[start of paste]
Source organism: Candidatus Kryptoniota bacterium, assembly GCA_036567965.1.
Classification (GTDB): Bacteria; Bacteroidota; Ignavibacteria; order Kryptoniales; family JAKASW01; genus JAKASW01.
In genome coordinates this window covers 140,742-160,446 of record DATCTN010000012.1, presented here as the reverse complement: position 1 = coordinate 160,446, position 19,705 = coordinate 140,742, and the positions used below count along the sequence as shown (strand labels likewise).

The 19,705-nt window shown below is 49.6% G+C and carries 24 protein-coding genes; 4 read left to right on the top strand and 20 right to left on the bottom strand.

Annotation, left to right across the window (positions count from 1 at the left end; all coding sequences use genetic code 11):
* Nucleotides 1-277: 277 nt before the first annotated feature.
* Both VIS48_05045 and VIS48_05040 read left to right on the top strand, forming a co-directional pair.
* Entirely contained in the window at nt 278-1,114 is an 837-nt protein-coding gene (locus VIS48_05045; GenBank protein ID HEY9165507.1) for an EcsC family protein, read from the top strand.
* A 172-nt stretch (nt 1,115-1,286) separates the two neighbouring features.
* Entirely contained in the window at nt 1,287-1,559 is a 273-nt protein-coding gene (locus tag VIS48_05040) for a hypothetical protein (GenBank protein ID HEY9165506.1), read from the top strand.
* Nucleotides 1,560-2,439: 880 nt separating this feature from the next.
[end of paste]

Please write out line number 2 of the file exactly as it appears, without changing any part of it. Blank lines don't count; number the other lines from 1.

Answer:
Classification (GTDB): Bacteria; Bacteroidota; Ignavibacteria; order Kryptoniales; family JAKASW01; genus JAKASW01.